The locking arms 22 are configured so that there is a general interference or press fit between each of the arms 22 and the lateral dimension of the archwire. Thus, when an archwire is ready to be placed within the bracket 10, it first encounters the locking arms 22. Each of the locking arms contain an angular ramp 24 placed on the outside of the arms such that the archwire becomes self-centering.
When the archwire is placed in the bracket 10, the arms 22 displace angularly at the cantilevered notch 20. After the archwire is further into the archwire slot, the arms 22 return to their original position such that they surround the archwire and the archwire held therein. The generally rectangular archwire then encounters pad 26 so that the archwire is held between pad 26, walls 28 and the underside 22a of arms 22.
Thus, many objects of the invention are accomplished. First, it is seen that the archwire is self-ligating. That is, the archwire centers itself on the outer ramps 24 of the locking arms 22. Second, the archwire is locked in place within the archwire slot 18. Because the cantilevered notches 20 have rotated in and out of place, it is possible to reduce the size of the archwire slot so that it is nearly exactly the size of the archwire. Also, the size of the cantilevered notches 20 are such that the walls 28 of the archwire slot 18 may be minimized for size, and yet maintain ability to hold the archwire therein. Because there is no need for maintenance of the archwire, other than the self-ligating and self-locking method as described, the tie wings 16 can contain ball hooks or arms so that force systems or elastomerics may be placed on the bracket. Also, the notches 20 may be used to serve tie wings 16 by anchoring peripheral bands, or to further tie the archwires within the bracket 10, in cases where there is an inability to fully seat the archwire at the beginning of orthodontic treatment.
Because the locking arms 22 have sharp exiting radii, this leads to high forces required for release of the archwire. The archwire slot can therefore resist torque, rotation or tip forces, like those encountered by a typical archwire. The cantilever forming notches 20 in tie wings 16 may be designed so that its height, location, width and depth, are such that it accommodates forces of engagement typical of cast steel, machined steel, plastic, composite materials or the like.
As seen in FIGS. 3, 4 and 5, this design may be incorporated with a T-shaped type archwire 70 having cross beams 75 and a vertical beam 80. As seen in FIGS. 3 and 4, the dental bracket 50 has an archwire slot 52 with a pair of perpendicular walls 54 near its base 56. These walls extend in a generally parallel direction, and will form he bases for seating of an archwire. The parallel walls 54 culminate in a pair of shoulders 58 extending at perpendicular directions from the parallel walls 54. Finally, these shoulders 58 culminate in a second pair of parallel walls 60 which are generally perpendicular to the shoulders 58.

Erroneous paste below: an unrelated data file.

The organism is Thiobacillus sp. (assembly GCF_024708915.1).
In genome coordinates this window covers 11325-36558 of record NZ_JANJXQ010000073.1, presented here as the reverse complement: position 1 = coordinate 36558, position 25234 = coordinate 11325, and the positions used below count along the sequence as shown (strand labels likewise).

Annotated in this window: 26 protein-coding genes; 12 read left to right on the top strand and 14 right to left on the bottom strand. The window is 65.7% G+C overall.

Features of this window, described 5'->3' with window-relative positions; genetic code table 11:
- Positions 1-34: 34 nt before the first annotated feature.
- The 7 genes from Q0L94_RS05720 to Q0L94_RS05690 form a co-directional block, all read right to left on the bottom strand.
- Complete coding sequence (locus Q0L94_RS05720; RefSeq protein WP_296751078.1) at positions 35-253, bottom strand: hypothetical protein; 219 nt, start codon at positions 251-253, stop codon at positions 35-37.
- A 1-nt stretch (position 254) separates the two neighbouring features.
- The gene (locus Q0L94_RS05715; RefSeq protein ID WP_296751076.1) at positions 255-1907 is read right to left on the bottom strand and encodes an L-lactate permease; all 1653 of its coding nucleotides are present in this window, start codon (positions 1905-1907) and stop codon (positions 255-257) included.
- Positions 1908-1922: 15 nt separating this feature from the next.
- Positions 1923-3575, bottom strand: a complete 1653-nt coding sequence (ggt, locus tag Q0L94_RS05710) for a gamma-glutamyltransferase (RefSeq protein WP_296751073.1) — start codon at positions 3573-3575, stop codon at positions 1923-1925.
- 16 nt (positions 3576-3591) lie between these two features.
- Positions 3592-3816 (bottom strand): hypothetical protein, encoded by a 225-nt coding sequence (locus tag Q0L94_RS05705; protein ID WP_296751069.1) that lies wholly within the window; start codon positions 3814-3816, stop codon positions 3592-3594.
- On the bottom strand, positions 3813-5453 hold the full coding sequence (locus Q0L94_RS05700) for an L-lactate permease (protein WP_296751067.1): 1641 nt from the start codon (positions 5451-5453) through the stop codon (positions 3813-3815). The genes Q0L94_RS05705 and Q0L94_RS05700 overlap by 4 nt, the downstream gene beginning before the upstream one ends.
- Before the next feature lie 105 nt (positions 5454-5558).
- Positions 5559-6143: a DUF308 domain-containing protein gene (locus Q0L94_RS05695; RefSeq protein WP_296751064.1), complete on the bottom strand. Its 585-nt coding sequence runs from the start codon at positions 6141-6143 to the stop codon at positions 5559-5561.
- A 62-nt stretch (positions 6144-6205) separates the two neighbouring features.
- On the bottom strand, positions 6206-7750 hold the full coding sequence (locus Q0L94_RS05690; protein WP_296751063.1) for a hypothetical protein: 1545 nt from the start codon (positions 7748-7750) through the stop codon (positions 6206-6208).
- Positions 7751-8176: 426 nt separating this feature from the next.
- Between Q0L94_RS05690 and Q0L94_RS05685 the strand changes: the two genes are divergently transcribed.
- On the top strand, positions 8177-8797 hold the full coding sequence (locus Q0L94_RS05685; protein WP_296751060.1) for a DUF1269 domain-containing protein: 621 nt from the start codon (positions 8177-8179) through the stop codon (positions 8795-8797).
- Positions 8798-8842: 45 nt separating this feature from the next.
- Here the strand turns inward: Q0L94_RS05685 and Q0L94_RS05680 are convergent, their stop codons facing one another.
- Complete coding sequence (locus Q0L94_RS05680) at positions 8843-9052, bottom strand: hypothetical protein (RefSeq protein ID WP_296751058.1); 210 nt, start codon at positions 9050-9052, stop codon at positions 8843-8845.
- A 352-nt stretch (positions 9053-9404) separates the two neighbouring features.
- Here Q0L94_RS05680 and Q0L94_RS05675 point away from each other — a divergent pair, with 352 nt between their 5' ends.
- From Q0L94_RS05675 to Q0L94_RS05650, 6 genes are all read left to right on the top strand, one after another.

Thus, the dental bracket as seen in FIGS. 3 and 4 is capable of accepting an archwire 70 of the cross section as seen in FIGS. 4 and 5. This archwire 70 is capable of maintaining an increased modulus of strength over other composite or fiber optic archwire designs. That is, because the archwire has a larger moment of inertia, its modulus is greater than that of other designs, which must have much larger sizes in order to maintain their high modulus. Of course, the T-beam type shape performs well during the application of tipping, torque or rotational forces and serves as a natural extension to current archwire designs.
It can be realized that this archwire 70 as seen in FIGS. 3, 4 and 5 fits within a typical non-locking bracket 50 containing an archwire slot 52 surrounded by a pair of tie wings 62. However, the bracket 10 as seen in FIGS. 1, 2 and 3 is generally capable of accepting an archwire as seen in FIGS. 3, 4 and 5. In fact, the archwire 70 with a T-shaped cross section is capable of easily being seated onto the locking arms 22 of the tie wings 16 of bracket 10 in FIG. 1 until the cross or horizontal beams 75 of the T-shaped archwire 70 contact the locking arms 22. Thereafter, the tie wings 16 are rotated at cantilevered notches 20, so that the T-shaped archwire 70 is seated well within a archwire slot. It should be appreciated that archwire slot 18 must be modified in bracket 10 to accommodate T-shaped archwire 70. However, tie wings 16 may still contain notches 20 and locking arms 22, such that archwire 70 now ligates and locks in modified archwire slot 18. Thus, the T-shaped archwire 70 results in a enhanced application of both comfort and aesthetics while maintaining a locked condition in a dental bracket 10, as modified.
It is to be realized that the present invention is to be determined from the attached claims and their equivalents.
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|U.S. Classification||433/8, 433/10|
|Nov 13, 1991||AS||Assignment|
Owner name: JOHNSON & JOHNSON CONSUMER PRODUCTS, INC. A COR
Free format text: ASSIGNMENT OF ASSIGNORS INTEREST.;ASSIGNOR:MERITT, MICHAEL A.;REEL/FRAME:005914/0075
Effective date: 19911030
|Jun 13, 1994||AS||Assignment|
Owner name: "A"-COMPANY, CALIFORNIA
Free format text: ASSIGNMENT OF ASSIGNORS INTEREST;ASSIGNOR:JOHNSON & JOHNSON CONSUMER PRODUCTS, INC.;REEL/FRAME:007107/0459
Effective date: 19940608
|Aug 23, 1994||AS||Assignment|
Owner name: STATE BOARD OF ADMINISTRATION OF FLORIDA, THE, NEW
Free format text: SECURITY INTEREST;ASSIGNOR:"A" COMPANY ORTHODONTICS;REEL/FRAME:007108/0410
Effective date: 19940616
|Aug 24, 1994||AS||Assignment|
Owner name: STATE BOARD OF ADMINISTRATION OF FLORIDA, THE, NEW
Free format text: SECURITY INTEREST;ASSIGNOR:"A" COMPANY ORTHODONTICS;REEL/FRAME:007102/0432
Effective date: 19940616
|Aug 6, 1996||REMI||Maintenance fee reminder mailed|
|Dec 29, 1996||LAPS||Lapse for failure to pay maintenance fees|
|Mar 11, 1997||FP||Expired due to failure to pay maintenance fee|
Effective date: 19970101
|Jun 8, 1998||AS||Assignment|
Owner name: "A" COMPANY ORTHODONTICS, CALIFORNIA
Free format text: RELEASE OF PATENT SECURITY INTEREST;ASSIGNOR:STATE BOARD OF ADMINISTRATION OF FLORIDA, THE;REEL/FRAME:009214/0817
Effective date: 19980409